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The Roman Road East from Oakwood Fort.
There was no acknowledged Roman presence in Selkirkshire until an examination of air-photographs in 1949 revealed a fort and adjacent temporary camp on the farm of Oakwood, three and a half miles SW. of Selkirk. This was excavated in 1951/52 and published in P.S.A.S. 1951-52, pages 81- 105 and in the Royal Commission’s Inventory of Selkirkshire, 1957.
The discovery of this isolated fort which was occupied for around the twenty years from 80 A.D. to 100 A.D. called for some re-appraisal of the Roman presence in the central Borders. It is situated in a blocking position where the Ettrick and Yarrow valley converge but The Inventory has no evidence of native forts in either valley and it was assumed that the area was sparsely populated. In fact there a number of quite large settlements in both but these are enclosed by wooden post palisades which leave very little ground trace and are only seen if time, place and conditions are right and even then only by lucky chance. Were the native Selgovae settled herdsmen rather than hunters? Probably.
The P.S.A.S report by Drs Steer and Feachem gives a good account of the excavation and some of the possibilities to be explored. As I spent most of my early life on Oakwood farm, I viewed the fort and its environments as my personal property. One day in the mid-1940s, the shepherd who lived next door came in with part of a flower-pot and two black discs which he had found while burying a dead sheep beside the small wood on the lower hill ( later revealed as a Samian base and two denarii.) This was the start of my Roman interest.
In the mid-1990s, a notional retirement left enough time to walk a wide area in the search of roads in and out of the fort. I established two (to my own satisfaction at least); one went south over the hills until it joined the Craik to Tweed-mouth road near the ‘cairn’ on Smasha Hill (NT 453 171); the other leaves Oakwood fort making eastwards to join Dere Street near St Boswells.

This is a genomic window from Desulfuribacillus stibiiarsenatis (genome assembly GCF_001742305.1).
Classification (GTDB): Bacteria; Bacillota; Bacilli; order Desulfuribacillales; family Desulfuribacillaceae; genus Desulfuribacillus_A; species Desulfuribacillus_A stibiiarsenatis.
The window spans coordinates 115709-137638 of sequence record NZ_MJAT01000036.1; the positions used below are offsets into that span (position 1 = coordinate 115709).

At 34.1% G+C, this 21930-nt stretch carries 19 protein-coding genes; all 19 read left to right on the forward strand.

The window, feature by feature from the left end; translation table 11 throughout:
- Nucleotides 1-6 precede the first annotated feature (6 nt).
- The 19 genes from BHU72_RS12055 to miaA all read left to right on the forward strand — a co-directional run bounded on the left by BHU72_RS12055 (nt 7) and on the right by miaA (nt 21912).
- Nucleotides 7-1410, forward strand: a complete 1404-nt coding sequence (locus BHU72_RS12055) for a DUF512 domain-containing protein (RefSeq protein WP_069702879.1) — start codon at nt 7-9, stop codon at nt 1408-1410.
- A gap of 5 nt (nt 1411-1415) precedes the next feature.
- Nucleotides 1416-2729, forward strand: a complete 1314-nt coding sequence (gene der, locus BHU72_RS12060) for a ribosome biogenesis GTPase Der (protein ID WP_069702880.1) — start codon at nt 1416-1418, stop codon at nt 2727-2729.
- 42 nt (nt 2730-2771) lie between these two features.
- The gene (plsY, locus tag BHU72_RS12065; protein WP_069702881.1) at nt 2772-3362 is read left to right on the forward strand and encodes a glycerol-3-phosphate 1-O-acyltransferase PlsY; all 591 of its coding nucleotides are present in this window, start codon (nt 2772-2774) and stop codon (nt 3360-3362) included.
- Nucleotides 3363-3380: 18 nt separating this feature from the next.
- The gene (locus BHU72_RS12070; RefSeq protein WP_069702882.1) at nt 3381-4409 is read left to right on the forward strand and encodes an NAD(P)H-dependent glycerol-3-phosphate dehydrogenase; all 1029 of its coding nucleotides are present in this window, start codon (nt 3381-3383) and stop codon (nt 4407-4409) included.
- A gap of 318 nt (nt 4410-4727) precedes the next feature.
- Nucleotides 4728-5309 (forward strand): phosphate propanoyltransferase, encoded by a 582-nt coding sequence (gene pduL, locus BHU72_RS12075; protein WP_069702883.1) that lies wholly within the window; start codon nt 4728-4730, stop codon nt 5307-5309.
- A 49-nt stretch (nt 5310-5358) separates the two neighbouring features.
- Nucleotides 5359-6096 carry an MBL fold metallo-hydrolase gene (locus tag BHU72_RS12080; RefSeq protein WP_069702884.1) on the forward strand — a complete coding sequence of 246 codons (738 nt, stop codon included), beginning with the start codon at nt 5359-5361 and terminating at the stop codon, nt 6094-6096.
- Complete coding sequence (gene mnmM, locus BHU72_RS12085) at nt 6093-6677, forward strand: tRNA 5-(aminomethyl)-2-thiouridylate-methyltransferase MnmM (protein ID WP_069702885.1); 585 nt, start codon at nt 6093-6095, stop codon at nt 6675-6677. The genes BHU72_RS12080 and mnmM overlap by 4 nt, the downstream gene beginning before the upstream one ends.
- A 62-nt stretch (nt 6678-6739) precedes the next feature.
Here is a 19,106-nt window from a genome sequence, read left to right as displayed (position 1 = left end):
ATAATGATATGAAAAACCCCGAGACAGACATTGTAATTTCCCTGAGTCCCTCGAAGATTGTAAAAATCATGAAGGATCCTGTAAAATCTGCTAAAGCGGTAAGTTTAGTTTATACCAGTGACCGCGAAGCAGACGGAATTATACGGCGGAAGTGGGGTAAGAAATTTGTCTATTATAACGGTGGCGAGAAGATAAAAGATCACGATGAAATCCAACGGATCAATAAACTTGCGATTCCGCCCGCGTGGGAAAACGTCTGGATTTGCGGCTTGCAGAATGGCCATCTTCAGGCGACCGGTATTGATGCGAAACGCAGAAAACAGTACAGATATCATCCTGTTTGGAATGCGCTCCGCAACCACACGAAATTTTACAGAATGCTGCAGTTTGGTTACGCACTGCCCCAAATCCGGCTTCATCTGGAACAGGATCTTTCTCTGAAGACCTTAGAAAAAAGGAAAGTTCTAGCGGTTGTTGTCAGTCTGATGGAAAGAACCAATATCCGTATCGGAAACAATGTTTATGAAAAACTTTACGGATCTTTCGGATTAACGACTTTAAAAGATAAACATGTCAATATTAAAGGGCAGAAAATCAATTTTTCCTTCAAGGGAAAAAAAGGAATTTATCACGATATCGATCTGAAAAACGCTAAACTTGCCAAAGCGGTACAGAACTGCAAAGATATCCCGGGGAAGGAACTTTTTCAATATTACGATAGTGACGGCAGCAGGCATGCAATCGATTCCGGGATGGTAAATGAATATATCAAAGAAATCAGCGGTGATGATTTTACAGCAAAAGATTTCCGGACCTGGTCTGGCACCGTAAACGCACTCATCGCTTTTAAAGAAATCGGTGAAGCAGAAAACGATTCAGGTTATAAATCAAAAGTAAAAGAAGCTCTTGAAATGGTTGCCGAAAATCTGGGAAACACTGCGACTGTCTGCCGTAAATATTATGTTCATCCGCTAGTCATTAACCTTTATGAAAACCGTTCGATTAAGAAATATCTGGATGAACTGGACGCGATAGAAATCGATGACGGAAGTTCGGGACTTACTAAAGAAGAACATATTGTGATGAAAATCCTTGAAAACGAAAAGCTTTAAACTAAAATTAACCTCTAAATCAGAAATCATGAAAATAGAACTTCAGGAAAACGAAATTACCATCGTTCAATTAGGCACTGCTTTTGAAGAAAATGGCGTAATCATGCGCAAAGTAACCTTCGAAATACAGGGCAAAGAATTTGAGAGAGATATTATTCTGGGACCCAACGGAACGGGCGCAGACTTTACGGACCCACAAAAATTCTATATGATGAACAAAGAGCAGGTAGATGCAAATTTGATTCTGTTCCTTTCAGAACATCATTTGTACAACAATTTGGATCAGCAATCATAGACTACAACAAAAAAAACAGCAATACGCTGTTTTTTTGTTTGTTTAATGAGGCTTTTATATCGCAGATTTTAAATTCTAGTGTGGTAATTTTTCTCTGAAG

I agree with the excavators report that ‘on general grounds, it is reasonable to assume that Oakwood would be linked by a service-road with the great strategic centre of Newstead, 10 miles to the NE., and the absence of any definite evidence for such a road is of little account in view of the fact that most of the intervening ground had been long under cultivation. (P.S.A.S 1951-52 page 98.)
That summation holds good except for the section between NT44305 and NT 43695 25559 which is on ground that has been only partly ploughed in 18th century rig systems. There are two distinct roads on this general line. My presumed Roman road lies on the south side of the boundary dyke between the farms of Oakwood Mill and Middlestead. This is most convincing from the middle section eastwards where the road mound is about 5m across; in places it stands 1m to 1.2m above the ground level and 1.7m from the bottom of the ditch. The quarry trench is on the north side.
Why do I think that this is a Roman road? Principally because it can be seen on the ground coming out of the south gate of the fort to turn eastward and is visible until the Hartwoodmyres road. It can be traced with divining rods across three fields until it crosses the Hartwoodmyres burn at NT 44305 14730 in a series of paired posts (divined) at 3m intervals*. These indicate a wooden bridge or raised walkway to allow the troops to cross a burn or bog and are quite commonly found on minor Roman roads throughout the Borders.